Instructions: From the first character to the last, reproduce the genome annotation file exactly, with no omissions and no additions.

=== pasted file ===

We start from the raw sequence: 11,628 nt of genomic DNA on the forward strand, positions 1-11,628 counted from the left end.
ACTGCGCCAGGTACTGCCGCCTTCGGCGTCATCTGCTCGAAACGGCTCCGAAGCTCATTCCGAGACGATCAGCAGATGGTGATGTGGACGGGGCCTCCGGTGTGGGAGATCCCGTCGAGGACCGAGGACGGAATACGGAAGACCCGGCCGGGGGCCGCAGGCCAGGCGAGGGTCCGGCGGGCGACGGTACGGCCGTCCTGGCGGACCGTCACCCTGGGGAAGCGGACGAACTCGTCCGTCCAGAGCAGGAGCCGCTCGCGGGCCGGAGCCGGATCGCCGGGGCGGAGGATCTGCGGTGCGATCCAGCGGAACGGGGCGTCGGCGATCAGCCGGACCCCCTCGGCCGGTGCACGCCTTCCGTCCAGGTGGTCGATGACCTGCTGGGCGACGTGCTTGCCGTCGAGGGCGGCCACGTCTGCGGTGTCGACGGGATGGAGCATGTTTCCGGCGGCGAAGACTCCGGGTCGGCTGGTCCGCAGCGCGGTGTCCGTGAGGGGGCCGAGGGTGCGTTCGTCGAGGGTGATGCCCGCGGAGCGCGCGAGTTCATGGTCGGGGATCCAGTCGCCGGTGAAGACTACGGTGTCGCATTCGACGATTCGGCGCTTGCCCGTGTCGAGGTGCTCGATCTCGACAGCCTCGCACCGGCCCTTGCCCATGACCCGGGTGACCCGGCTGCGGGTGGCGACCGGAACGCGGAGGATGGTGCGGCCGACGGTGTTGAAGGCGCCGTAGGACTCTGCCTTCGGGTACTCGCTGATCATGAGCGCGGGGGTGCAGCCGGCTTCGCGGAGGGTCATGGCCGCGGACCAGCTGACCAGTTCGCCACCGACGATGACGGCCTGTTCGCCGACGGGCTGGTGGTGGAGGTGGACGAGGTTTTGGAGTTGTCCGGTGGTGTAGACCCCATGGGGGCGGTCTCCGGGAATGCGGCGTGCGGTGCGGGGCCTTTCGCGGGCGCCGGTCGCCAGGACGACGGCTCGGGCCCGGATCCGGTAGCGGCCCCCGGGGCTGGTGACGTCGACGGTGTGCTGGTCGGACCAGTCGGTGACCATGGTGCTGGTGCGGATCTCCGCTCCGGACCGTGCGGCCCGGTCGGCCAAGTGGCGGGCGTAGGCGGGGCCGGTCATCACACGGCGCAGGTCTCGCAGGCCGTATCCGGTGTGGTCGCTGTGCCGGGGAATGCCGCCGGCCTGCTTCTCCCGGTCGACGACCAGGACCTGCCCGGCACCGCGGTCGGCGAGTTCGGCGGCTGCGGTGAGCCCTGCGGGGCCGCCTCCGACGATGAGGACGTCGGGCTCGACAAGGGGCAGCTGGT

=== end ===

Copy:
We start from the raw sequence: 11,628 nt of genomic DNA on the forward strand, positions 1-11,628 counted from the left end.
ACTGCGCCAGGTACTGCCGCCTTCGGCGTCATCTGCTCGAAACGGCTCCGAAGCTCATTCCGAGACGATCAGCAGATGGTGATGTGGACGGGGCCTCCGGTGTGGGAGATCCCGTCGAGGACCGAGGACGGAATACGGAAGACCCGGCCGGGGGCCGCAGGCCAGGCGAGGGTCCGGCGGGCGACGGTACGGCCGTCCTGGCGGACCGTCACCCTGGGGAAGCGGACGAACTCGTCCGTCCAGAGCAGGAGCCGCTCGCGGGCCGGAGCCGGATCGCCGGGGCGGAGGATCTGCGGTGCGATCCAGCGGAACGGGGCGTCGGCGATCAGCCGGACCCCCTCGGCCGGTGCACGCCTTCCGTCCAGGTGGTCGATGACCTGCTGGGCGACGTGCTTGCCGTCGAGGGCGGCCACGTCTGCGGTGTCGACGGGATGGAGCATGTTTCCGGCGGCGAAGACTCCGGGTCGGCTGGTCCGCAGCGCGGTGTCCGTGAGGGGGCCGAGGGTGCGTTCGTCGAGGGTGATGCCCGCGGAGCGCGCGAGTTCATGGTCGGGGATCCAGTCGCCGGTGAAGACTACGGTGTCGCATTCGACGATTCGGCGCTTGCCCGTGTCGAGGTGCTCGATCTCGACAGCCTCGCACCGGCCCTTGCCCATGACCCGGGTGACCCGGCTGCGGGTGGCGACCGGAACGCGGAGGATGGTGCGGCCGACGGTGTTGAAGGCGCCGTAGGACTCTGCCTTCGGGTACTCGCTGATCATGAGCGCGGGGGTGCAGCCGGCTTCGCGGAGGGTCATGGCCGCGGACCAGCTGACCAGTTCGCCACCGACGATGACGGCCTGTTCGCCGACGGGCTGGTGGTGGAGGTGGACGAGGTTTTGGAGTTGTCCGGTGGTGTAGACCCCATGGGGGCGGTCTCCGGGAATGCGGCGTGCGGTGCGGGGCCTTTCGCGGGCGCCGGTCGCCAGGACGACGGCTCGGGCCCGGATCCGGTAGCGGCCCCCGGGGCTGGTGACGTCGACGGTGTGCTGGTCGGACCAGTCGGTGACCATGGTGCTGGTGCGGATCTCCGCTCCGGACCGTGCGGCCCGGTCGGCCAAGTGGCGGGCGTAGGCGGGGCCGGTCATCACACGGCGCAGGTCTCGCAGGCCGTATCCGGTGTGGTCGCTGTGCCGGGGAATGCCGCCGGCCTGCTTCTCCCGGTCGACGACCAGGACCTGCCCGGCACCGCGGTCGGCGAGTTCGGCGGCTGCGGTGAGCCCTGCGGGGCCGCCTCCGACGATGAGGACGTCGGGCTCGACAAGGGGCAGCTGGT